29. Lennox House 1937 (J.E.M. MacGregor) London

A largely unknown block, this is likely the first stepped section housing project in London. The void in the centre was originally intended to house a market but has been mostly used for storage. Although the stepped section and generous balconies are notable the entry sequence is also inventive. Access is along alleys on either side of the building and then up flights of stairs set in a recess between flats stepping back as it rises. The stairs run lengthwise along the building as they step back leading onto generous landings apart from the last floor which has a flight of stairs running perpendicular into the building volume.

Not only does the general building concept pre-figure that of the Brunswick Centre (included a reinforced concrete structural frame), but its circulation with its front doors directly related to the street pre-figures the circulation solution developed at Alexandra Road by Neave Brown. Though it should be made clear that there is no evidence that this project was known to either Hodgkinson or Brown. Similarly, although the Heritage Statement of 2012 notes the similarity of Lennox House (and hence importance of this block) to Henri Sauvage’s  Rue de Amiraux project in Paris there is no evidence MacGregor was aware of this project.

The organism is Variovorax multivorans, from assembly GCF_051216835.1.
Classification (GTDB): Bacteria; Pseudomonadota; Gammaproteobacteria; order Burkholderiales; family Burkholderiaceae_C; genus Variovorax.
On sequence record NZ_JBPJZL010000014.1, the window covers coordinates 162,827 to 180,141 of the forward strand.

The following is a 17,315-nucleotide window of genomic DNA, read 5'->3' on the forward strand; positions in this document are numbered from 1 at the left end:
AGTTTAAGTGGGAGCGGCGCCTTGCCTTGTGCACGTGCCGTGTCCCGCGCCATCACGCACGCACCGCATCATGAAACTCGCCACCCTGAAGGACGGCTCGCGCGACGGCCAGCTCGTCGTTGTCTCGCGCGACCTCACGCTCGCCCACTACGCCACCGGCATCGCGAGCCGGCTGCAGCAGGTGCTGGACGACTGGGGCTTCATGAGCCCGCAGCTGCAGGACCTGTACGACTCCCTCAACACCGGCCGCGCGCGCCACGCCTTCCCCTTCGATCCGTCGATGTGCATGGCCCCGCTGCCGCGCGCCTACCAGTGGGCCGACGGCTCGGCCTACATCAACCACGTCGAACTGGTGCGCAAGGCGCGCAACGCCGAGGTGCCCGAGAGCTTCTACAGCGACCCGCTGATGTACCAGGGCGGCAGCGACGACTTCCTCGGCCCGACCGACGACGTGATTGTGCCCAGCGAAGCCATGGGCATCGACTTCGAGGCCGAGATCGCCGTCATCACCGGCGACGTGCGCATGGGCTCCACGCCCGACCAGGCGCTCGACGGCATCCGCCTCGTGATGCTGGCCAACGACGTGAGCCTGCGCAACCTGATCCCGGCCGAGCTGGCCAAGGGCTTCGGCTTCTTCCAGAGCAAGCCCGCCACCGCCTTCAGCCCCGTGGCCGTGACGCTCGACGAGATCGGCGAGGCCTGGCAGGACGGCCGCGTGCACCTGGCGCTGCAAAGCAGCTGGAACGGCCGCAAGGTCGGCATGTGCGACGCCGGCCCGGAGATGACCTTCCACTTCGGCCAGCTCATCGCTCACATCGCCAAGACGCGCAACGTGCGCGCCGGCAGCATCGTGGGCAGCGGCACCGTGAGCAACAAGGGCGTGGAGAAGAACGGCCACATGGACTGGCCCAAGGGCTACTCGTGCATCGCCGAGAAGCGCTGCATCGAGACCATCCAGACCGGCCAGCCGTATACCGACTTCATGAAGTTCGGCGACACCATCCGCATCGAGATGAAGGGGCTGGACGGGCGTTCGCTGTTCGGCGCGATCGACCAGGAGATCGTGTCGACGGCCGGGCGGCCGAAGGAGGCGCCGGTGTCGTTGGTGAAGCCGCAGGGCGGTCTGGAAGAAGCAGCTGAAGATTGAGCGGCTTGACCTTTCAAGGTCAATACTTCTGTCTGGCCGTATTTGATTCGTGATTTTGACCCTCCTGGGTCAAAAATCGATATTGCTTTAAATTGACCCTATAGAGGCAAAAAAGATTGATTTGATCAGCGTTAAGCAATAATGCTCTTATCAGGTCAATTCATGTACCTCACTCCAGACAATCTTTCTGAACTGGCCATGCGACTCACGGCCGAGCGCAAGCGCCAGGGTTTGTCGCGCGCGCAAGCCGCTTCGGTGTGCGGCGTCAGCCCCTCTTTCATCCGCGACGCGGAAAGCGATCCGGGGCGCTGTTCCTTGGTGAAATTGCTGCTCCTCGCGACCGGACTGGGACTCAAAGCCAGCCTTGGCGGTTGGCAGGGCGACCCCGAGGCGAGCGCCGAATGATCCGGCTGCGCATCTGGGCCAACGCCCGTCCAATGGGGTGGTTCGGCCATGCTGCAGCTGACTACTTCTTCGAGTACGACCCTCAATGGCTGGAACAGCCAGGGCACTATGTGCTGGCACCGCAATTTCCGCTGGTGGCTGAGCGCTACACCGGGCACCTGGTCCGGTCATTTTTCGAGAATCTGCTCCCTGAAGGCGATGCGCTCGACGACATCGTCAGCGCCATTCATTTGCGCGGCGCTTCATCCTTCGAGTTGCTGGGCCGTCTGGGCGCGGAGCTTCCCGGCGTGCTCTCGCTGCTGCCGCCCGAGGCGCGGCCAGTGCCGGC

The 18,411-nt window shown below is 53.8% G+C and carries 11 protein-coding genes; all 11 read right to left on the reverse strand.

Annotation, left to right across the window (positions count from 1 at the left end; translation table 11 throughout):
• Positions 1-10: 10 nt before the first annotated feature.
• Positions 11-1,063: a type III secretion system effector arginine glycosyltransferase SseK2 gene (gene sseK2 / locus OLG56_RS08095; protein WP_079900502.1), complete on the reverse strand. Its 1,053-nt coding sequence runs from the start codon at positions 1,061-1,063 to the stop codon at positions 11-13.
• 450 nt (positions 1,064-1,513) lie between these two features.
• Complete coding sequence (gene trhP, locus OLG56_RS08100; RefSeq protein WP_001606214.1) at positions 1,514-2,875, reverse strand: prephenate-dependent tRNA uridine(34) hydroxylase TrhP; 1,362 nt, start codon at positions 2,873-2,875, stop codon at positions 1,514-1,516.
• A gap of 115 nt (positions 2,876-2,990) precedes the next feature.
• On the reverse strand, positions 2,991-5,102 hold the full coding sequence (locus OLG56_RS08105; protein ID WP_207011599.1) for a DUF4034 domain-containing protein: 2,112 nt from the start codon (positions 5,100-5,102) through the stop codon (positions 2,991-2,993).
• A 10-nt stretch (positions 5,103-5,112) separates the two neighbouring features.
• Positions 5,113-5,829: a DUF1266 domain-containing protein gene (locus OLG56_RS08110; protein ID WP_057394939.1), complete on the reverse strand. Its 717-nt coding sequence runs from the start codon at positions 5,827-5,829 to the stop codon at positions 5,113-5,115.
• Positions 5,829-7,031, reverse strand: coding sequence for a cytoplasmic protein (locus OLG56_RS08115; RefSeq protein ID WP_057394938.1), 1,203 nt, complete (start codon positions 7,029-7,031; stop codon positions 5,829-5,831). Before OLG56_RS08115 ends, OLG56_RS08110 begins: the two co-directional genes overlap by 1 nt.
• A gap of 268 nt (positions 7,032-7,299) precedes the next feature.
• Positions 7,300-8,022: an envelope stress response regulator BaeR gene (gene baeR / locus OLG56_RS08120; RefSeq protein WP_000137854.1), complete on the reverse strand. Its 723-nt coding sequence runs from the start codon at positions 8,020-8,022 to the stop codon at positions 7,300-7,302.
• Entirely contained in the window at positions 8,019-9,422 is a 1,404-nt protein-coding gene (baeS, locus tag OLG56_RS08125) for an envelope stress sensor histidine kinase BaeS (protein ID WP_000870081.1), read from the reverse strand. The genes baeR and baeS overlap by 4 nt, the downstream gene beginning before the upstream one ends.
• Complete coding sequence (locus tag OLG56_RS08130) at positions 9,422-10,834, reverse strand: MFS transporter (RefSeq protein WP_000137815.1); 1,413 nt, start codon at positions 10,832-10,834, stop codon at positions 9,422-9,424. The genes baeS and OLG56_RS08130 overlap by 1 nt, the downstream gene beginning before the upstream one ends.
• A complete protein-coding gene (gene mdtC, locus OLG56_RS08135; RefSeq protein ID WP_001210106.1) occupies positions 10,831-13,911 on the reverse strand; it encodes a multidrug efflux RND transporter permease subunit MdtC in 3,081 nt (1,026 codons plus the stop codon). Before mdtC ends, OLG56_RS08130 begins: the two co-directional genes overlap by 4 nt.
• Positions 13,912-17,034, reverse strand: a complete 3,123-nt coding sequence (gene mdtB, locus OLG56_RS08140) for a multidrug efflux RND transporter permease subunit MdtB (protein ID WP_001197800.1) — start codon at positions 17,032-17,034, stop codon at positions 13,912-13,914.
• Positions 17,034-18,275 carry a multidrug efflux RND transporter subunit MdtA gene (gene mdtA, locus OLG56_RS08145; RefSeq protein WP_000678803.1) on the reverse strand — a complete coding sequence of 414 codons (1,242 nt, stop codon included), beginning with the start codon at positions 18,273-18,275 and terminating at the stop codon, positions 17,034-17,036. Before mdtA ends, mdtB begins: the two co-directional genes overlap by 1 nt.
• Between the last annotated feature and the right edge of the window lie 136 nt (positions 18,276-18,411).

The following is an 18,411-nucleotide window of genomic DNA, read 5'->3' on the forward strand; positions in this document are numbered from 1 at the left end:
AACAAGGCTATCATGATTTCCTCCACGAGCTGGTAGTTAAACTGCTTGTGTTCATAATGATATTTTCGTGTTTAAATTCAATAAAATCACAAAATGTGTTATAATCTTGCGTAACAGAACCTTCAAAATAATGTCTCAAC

An article from Architect and Building News from 12 June 1942 notes that the flower boxes were well kept and additional planters added by residents suggesting that the building was well-liked by its inhabitants.

The block at the rear of the site has a more traditional open stair setup running perpendicular into the building and is in effect a separate block from the Cresset Road building.


  • street (city) ⇒ gate (boundary) ⇒ alley ⇒ building setback (threshold) ⇒ stair (ascend) ⇒ landing ⇒ door (one of two)

Unit identity

  • Fair to good; the entry sequence breaks down the overall number of units into two side each split into two circulation cores. Each landing is unique and the setback schema and overall scale makes each unit identifiable.

Digimap Lennox House

  • Colour photographs courtesy of Ninos Merza
  • Magazine images from Architect and Building News, 12 June 1942
  • Drawings by Ninos Merza
  • Map courtesy of OS Digimap


Previous Entry 28. Comber Grove Estate

Next Entry 30. John Scurr House



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